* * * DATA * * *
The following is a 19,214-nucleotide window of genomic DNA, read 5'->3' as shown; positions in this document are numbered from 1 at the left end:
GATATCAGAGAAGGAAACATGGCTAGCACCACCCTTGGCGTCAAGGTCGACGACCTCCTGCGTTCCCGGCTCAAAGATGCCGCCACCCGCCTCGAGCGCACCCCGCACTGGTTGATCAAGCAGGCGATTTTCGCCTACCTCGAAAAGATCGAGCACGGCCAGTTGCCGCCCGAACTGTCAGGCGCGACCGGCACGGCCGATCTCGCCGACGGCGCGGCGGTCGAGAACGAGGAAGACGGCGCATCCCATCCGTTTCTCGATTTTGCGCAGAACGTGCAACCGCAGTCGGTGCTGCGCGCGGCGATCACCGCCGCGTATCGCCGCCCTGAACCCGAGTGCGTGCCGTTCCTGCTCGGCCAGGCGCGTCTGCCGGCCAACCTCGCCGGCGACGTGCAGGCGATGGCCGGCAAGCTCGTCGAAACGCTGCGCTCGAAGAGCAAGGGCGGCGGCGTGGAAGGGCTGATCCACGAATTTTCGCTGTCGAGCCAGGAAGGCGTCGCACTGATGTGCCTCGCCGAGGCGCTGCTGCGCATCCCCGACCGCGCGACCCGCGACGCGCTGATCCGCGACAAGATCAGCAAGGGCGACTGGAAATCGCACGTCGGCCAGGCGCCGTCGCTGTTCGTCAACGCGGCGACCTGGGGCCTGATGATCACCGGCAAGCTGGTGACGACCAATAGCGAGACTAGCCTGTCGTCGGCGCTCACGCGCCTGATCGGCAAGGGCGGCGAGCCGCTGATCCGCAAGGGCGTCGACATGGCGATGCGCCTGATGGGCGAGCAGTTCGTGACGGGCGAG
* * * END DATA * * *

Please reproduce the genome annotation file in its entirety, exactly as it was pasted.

The following is a 19,214-nucleotide window of genomic DNA, read 5'->3' as shown; positions in this document are numbered from 1 at the left end:
GATATCAGAGAAGGAAACATGGCTAGCACCACCCTTGGCGTCAAGGTCGACGACCTCCTGCGTTCCCGGCTCAAAGATGCCGCCACCCGCCTCGAGCGCACCCCGCACTGGTTGATCAAGCAGGCGATTTTCGCCTACCTCGAAAAGATCGAGCACGGCCAGTTGCCGCCCGAACTGTCAGGCGCGACCGGCACGGCCGATCTCGCCGACGGCGCGGCGGTCGAGAACGAGGAAGACGGCGCATCCCATCCGTTTCTCGATTTTGCGCAGAACGTGCAACCGCAGTCGGTGCTGCGCGCGGCGATCACCGCCGCGTATCGCCGCCCTGAACCCGAGTGCGTGCCGTTCCTGCTCGGCCAGGCGCGTCTGCCGGCCAACCTCGCCGGCGACGTGCAGGCGATGGCCGGCAAGCTCGTCGAAACGCTGCGCTCGAAGAGCAAGGGCGGCGGCGTGGAAGGGCTGATCCACGAATTTTCGCTGTCGAGCCAGGAAGGCGTCGCACTGATGTGCCTCGCCGAGGCGCTGCTGCGCATCCCCGACCGCGCGACCCGCGACGCGCTGATCCGCGACAAGATCAGCAAGGGCGACTGGAAATCGCACGTCGGCCAGGCGCCGTCGCTGTTCGTCAACGCGGCGACCTGGGGCCTGATGATCACCGGCAAGCTGGTGACGACCAATAGCGAGACTAGCCTGTCGTCGGCGCTCACGCGCCTGATCGGCAAGGGCGGCGAGCCGCTGATCCGCAAGGGCGTCGACATGGCGATGCGCCTGATGGGCGAGCAGTTCGTGACGGGCGAG